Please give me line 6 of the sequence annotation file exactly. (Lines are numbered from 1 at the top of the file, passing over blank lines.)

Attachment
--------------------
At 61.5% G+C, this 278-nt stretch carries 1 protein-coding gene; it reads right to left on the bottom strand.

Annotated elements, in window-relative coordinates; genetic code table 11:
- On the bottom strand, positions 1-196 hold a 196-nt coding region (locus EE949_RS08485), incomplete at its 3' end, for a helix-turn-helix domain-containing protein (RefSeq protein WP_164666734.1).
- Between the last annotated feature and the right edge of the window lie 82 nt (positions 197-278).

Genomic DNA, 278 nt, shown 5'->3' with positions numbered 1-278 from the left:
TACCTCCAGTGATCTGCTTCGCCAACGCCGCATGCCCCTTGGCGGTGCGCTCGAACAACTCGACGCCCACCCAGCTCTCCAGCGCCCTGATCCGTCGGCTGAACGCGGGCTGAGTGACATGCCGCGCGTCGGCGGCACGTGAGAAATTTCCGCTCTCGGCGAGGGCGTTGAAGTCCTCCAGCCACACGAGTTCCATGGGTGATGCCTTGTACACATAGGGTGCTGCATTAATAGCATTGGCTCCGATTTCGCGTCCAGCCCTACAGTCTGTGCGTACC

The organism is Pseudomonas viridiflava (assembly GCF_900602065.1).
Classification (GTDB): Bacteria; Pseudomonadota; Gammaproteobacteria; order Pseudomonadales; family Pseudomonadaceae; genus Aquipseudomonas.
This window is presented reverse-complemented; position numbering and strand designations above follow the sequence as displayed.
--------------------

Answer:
TACCTCCAGTGATCTGCTTCGCCAACGCCGCATGCCCCTTGGCGGTGCGCTCGAACAACTCGACGCCCACCCAGCTCTCCAGCGCCCTGATCCGTCGGCTGAACGCGGGCTGAGTGACATGCCGCGCGTCGGCGGCACGTGAGAAATTTCCGCTCTCGGCGAGGGCGTTGAAGTCCTCCAGCCACACGAGTTCCATGGGTGATGCCTTGTACACATAGGGTGCTGCATTAATAGCATTGGCTCCGATTTCGCGTCCAGCCCTACAGTCTGTGCGTACC